We’ve all heard the term cold feet to describe last-minute nerves. But cold and sweaty feet are a whole other ballgame.
Cold and sweaty feet can signal a common problem you can work on. Alternatively, they may indicate a more troubling medical condition that needs your attention. The most important thing to do is visit your family doctor or foot specialist when the problem becomes recurring.
Let’s take a look at some causes of cold and sweaty feet, and what you can do about them.
Causes of Cold and Sweaty Feet
- Peripheral Arterial Disease (PAD)
- Overactive thyroid
- Raynaud’s disease
This is essentially a term for excessive sweating, which can simultaneously cause cold feet. Many people clue into this condition if they experience sweaty feet without exercising or being in the heat.
Primary focal (essential) hyperhidrosis is the most common form and isn’t a sign of an underlying medical condition. It occurs when the nerves in your body send too many signals to sweat glands. While embarrassing at times, it is certainly manageable. Secondary hyperhidrosis, on the other hand, is always associated with another medical condition.
- Foot deodorants, creams and sprays.
- Antidepressants can lower triggers like stress and anxiety, which cause you to sweat more.
- Nerve-blocking medications.
- Daily foot hygiene practices: keeping feet clean and dry, regularly changing socks, etc.
- Airing out your feet.
- Breathable footwear.
- Moisture-wicking socks.
- Regular foot assessments to check for conditions that thrive in moist environments, like athlete’s foot.
Peripheral Arterial Disease (PAD)
PAD is a serious condition that affects the body’s lower extremities. Due to fatty plaque buildup, the blood vessels that transport between the heart and the legs become totally blocked or severely narrowed. Risk factors may include diabetes, being over 60 years of age and having high blood pressure and cholesterol.
- Medications called statins, which lower cholesterol.
- Blood pressure medications.
- Medications that increase blood flow in the legs.
- Living a heart-healthy lifestyle, including a healthy diet and regular exercise.
One of the most common culprits of cold and sweaty feet in older women is menopause. Due to hormonal imbalances, blood vessels expand and increase the level of blood flow in the body during this point in a woman’s life, triggering night sweats. But hormonal changes can also slow blood circulation, quickly affecting the feet. Cold, sweaty feet can also contribute to insomnia in menopausal women.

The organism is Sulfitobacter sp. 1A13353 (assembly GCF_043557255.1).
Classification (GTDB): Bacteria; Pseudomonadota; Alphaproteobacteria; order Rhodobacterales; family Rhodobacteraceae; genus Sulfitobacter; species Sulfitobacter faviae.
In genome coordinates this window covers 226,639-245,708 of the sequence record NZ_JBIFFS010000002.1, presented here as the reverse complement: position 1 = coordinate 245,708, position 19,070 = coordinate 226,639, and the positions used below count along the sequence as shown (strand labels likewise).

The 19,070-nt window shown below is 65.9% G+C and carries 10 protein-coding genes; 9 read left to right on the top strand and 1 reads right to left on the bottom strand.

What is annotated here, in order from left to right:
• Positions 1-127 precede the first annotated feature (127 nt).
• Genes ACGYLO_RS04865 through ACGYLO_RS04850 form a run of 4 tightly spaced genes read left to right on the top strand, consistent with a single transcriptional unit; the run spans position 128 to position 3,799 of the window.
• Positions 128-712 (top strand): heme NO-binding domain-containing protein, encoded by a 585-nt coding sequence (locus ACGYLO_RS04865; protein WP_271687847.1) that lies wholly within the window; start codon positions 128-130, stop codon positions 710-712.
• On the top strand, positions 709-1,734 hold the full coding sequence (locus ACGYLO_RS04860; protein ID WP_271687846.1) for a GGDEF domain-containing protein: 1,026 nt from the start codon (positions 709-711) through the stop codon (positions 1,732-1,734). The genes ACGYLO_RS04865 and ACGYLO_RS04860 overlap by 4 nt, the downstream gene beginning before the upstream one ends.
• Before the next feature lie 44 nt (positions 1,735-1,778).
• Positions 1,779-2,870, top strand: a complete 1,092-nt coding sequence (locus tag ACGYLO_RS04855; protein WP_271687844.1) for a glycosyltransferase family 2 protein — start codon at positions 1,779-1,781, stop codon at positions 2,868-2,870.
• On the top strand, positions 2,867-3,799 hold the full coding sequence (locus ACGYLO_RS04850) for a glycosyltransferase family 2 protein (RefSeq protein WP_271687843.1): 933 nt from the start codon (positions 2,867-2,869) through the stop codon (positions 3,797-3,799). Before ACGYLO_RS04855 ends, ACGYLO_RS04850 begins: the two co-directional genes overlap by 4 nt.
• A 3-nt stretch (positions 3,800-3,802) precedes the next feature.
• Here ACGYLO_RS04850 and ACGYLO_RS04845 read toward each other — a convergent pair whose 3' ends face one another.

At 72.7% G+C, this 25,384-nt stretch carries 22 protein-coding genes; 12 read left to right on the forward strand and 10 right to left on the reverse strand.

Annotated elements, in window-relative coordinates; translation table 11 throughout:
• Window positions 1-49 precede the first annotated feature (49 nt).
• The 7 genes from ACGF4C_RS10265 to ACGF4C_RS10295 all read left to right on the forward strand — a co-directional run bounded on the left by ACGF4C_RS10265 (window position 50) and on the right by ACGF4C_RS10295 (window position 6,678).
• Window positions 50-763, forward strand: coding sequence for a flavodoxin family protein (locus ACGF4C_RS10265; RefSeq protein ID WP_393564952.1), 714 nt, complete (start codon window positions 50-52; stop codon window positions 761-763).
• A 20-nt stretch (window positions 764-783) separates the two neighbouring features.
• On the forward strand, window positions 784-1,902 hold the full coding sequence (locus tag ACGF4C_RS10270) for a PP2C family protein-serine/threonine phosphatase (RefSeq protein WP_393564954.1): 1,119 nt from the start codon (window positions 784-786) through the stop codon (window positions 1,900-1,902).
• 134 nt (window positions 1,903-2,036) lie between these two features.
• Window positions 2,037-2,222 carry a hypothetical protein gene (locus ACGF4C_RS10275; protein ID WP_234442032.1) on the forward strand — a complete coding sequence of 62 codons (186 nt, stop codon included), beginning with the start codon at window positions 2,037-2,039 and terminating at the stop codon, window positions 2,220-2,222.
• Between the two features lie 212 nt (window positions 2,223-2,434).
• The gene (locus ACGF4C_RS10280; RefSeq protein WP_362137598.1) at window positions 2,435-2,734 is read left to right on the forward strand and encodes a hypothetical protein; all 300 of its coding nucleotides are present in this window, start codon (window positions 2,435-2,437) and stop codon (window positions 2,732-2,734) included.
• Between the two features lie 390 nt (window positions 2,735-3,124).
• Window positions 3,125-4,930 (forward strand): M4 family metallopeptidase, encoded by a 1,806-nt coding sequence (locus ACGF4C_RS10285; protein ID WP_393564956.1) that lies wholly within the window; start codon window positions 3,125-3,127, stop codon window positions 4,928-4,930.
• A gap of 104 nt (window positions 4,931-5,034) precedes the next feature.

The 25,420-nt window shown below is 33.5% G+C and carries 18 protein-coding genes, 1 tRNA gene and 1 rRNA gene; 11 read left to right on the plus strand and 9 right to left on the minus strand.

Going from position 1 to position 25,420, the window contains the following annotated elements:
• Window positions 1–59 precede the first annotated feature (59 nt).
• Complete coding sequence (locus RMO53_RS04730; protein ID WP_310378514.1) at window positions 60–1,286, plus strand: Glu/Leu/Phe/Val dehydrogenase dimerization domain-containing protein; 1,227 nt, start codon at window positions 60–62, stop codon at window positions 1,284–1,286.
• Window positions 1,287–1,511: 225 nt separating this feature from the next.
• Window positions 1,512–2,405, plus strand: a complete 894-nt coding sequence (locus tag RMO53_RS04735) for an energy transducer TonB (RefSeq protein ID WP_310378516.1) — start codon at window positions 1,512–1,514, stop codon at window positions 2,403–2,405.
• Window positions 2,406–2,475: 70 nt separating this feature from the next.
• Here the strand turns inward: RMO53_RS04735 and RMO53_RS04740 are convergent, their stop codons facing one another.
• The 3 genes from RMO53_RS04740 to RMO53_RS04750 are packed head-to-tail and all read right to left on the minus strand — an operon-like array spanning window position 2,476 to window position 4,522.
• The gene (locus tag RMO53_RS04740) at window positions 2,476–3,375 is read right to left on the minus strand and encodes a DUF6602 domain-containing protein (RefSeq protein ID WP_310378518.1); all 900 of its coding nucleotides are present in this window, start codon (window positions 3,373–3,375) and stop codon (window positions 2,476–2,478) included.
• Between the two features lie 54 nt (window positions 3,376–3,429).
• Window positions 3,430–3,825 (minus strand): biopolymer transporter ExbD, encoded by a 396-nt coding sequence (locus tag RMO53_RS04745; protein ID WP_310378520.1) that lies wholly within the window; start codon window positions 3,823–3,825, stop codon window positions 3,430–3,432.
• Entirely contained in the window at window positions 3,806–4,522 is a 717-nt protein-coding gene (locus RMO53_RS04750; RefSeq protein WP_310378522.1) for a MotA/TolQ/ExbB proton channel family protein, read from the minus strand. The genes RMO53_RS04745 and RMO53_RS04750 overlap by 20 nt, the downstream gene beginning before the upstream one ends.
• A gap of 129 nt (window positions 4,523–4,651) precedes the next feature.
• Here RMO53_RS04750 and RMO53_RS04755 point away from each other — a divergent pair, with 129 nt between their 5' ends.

- Estrogen therapy
- Eating a healthy diet low in sugar and salt.
- Low-intensity exercise.
- Monitoring stress levels.
- Getting enough vitamin D.
- Regular foot assessments to check for other symptoms, like foot swelling.
A thyroid disorder can cause plantar hyperhidrosis (excessive foot sweat) while also deregulating body temperature. An overactive thyroid also messes with our blood circulation, giving the feet and skin only a quarter of the blood supply they usually need. You should inquire with your family doctor about a thyroid condition if your feet are always cold and you’ve ruled out other causes.
- Medications called thionamides.
- Surgical intervention.
Raynaud’s disease causes both cold hands and feet, as well as numb toes. Furthermore, Raynaud’s can occur in its primary form or as an accompaniment to another disease, like lupus or Rheumatoid arthritis. Like many other cold feet causes, it decreases blood flow in certain body parts. This is due to blood vessels spasming in the affected areas.
- Calcium channel blockers can open the small blood vessels in the feet.
- Wearing socks indoors.
- Vasodilators, which relax blood vessels.
- Severe cases may require surgery.
Additional Causes of Cold and Sweaty Feet
- Anxiety disorders: Known to cause hyperhidrosis, severe stress and panic disorders can make you feel clammy and uncomfortable.
- Exercise: An obvious cause of sweaty feet is regular physical activity. It’s essential to keep on top of routine foot care if fitness is causing your sweaty feet.
- Wearing small shoes: Sometimes sweat can’t evaporate if our shoes don’t fit properly.
- Neuropathy: Nerve damage, common in diabetes patients, is known to cause excessive sweating and can disrupt regular body temperature